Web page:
"And they're going to remember the way that I got them out. And they're going to remember the balls that they hit hard, pitches I threw in certain counts, stuff like that. I'll just have to kind of watch what I did then and keep that in the back of my mind and use it however I need to."
Rays starters becoming pros at 'The Jump'
NEW YORK -- "The Jump" is all the rage with the Rays starting pitchers these days.
"The Jump" occurs after one of the team's starters throws a complete game. Upon the completion of that game, the starters congregate in front of the mound with a group leap and bump of their bodies.
"We want to do that starter's jump, every game," David Price said. "It's something that we enjoy. It's extremely tough to go out there and throw nine innings at this level, or at any level. It's tough in college.
"We take pride in that. Every one of our starters take pride in taking that ball every fifth day and going out there and going as deep as possible in the game. Our mindset is to go nine, and when we're able to do that and get a win, we like jumping."
Price allowed that some of the jumps have been a little inconsistent where timing is concerned, but he noted "it's getting better."
"And it will get better with the more practice we get," Price said. "So hopefully we'll have a couple of more this year. You know, everybody's kind of getting used to it."
Rays starters had thrown five complete games in their last 14 outings before Friday' series opener at Yankee Stadium. Prior to that, the Rays had no compete games in their first 88 games of the season.
"I feel like we're jumping every other game," Jeremy Hellickson said. "We should be in top form right now. I'm the one in the middle of it."
The five complete games in the month of July tied the club record for a single month (June 2002) and are the most by any team in any month since the Mets (five) in August 2010.
Each of the pitchers displays a different personality and degree of athleticism in the way they execute the jump.
Chris Archer "wants to jump over everybody," Price said. "[After Matt Moore's complete game Monday night] I think he ran like a 4-second 40 to the mound. And me and Helly were like, 'Arch, slow it down.' Cause we were going to pull a hammy keeping up with Arch. The more practice we get with it, the better we'll all be."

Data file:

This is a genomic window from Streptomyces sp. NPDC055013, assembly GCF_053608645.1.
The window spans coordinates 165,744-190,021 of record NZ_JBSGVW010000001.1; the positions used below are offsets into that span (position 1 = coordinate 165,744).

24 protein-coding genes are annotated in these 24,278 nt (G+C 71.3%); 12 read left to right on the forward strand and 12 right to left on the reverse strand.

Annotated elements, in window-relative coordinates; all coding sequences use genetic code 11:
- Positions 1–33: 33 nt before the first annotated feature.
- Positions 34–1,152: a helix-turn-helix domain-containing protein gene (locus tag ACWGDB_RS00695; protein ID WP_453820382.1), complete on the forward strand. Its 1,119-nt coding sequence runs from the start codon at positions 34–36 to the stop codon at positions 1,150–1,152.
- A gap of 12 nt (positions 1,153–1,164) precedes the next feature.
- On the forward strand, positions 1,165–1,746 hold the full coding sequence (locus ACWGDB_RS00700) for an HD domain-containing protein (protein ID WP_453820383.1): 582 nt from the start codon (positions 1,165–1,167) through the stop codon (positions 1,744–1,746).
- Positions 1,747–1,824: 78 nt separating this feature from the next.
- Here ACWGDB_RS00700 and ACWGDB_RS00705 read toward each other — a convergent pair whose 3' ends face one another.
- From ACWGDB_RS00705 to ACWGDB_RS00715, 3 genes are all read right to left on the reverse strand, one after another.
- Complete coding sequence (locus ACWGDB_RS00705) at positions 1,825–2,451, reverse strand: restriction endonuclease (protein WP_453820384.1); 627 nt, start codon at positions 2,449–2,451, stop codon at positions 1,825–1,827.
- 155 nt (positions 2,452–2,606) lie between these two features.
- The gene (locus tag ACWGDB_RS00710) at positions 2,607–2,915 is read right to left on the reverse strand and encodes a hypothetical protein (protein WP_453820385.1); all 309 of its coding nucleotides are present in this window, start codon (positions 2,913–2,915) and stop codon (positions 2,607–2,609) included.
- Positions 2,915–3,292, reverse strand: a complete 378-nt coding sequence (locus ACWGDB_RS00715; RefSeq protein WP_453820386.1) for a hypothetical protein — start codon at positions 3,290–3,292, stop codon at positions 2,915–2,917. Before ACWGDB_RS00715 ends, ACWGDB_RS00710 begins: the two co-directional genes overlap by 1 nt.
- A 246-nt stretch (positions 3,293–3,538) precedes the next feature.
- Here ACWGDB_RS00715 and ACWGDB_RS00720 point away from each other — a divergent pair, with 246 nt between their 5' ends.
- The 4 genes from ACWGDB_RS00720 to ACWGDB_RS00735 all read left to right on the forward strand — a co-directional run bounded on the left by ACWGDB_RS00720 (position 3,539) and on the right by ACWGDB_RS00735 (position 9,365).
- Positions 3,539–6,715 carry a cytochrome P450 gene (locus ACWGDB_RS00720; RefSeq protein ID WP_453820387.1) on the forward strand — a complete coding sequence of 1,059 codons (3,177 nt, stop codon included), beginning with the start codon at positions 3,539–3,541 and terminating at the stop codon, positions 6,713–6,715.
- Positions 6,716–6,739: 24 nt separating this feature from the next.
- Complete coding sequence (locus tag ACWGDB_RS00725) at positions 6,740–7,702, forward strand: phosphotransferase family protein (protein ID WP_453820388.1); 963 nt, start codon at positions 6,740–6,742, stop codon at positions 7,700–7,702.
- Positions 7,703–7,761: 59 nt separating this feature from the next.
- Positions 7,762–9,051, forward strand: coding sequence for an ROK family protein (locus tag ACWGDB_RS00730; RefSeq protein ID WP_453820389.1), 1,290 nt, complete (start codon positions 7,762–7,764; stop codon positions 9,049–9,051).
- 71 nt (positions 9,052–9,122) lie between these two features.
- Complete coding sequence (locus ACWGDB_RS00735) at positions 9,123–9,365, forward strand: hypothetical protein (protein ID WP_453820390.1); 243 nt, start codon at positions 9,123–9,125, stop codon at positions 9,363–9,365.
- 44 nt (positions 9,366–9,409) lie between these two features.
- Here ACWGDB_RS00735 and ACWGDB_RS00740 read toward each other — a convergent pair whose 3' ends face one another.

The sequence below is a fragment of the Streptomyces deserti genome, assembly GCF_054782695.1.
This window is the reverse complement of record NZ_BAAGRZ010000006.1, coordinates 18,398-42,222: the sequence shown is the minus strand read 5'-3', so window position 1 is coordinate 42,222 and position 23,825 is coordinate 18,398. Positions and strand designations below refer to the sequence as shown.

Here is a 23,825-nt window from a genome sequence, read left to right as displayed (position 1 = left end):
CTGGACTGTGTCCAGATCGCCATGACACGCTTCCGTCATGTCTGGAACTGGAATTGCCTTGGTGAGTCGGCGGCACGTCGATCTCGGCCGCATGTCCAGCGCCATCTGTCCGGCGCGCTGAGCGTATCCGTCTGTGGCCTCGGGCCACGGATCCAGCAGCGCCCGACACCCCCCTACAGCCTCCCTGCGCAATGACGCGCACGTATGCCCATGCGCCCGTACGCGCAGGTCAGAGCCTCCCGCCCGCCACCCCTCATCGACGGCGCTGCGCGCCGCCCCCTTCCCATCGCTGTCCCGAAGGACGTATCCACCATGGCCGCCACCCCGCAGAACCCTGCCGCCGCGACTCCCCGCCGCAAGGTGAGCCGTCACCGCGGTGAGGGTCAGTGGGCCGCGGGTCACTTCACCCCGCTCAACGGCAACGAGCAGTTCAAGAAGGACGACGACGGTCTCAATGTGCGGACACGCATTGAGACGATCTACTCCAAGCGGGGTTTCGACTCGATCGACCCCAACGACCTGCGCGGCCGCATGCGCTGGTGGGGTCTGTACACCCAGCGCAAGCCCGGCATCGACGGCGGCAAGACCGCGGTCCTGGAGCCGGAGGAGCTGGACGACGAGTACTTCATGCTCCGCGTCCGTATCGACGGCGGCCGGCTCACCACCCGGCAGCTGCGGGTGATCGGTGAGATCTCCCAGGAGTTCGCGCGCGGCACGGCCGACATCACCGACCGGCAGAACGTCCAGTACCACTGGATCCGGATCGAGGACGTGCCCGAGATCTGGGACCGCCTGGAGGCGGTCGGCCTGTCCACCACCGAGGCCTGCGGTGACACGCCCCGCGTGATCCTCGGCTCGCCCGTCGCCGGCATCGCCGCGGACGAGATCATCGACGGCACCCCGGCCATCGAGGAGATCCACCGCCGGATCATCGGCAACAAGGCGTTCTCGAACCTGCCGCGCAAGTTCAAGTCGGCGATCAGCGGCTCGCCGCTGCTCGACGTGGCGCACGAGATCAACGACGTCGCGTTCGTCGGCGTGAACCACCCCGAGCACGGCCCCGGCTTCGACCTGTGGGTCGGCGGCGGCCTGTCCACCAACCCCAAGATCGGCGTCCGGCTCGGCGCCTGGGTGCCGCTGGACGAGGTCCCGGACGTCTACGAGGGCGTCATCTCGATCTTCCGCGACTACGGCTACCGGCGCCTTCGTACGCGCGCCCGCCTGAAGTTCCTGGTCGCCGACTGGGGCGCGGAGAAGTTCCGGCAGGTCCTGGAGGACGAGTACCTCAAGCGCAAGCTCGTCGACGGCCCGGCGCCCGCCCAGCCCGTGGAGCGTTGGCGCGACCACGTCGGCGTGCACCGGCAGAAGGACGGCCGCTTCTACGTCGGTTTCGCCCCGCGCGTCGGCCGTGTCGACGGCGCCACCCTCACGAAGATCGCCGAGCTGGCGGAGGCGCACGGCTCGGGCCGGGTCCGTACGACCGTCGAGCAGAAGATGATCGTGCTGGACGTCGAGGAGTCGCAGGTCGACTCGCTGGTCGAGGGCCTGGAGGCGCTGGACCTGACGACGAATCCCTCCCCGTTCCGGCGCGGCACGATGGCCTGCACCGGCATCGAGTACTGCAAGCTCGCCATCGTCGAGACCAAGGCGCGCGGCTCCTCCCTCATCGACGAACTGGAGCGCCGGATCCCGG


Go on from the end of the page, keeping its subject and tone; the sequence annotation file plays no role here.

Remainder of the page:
Price said all of the pitchers have to make sure they don't roll an ankle or step on any feet.
"Because the only person that's going to be jumping that has cleats on is the starting pitcher," Price said. "So we have to make sure that we don't have any more [Alex] Cobb occurrences."
Price referenced a jump that occurred that saw a some major mistiming between Moore and Cobb.
"Matt Moore jumped way too late when Cobb's coming down and Moore's going up," Price said. "And they go chest to chest and Cobb winds up on his back with his legs over his head. So we want to make sure that doesn't happen anymore. Because Cobb was a little bit butt hurt about that."
Price was asked if veteran Roberto Hernandez, age 32, needs a little head start when compared to Archer.
"We already talked about it," Price said. "When Roberto throws his first one with us, we're going to kind of just go up on our tippy-toes and not jump. Just want to make sure everything is OK."
Bill Chastain is a reporter for MLB.com. This story was not subject to the approval of Major League Baseball or its clubs.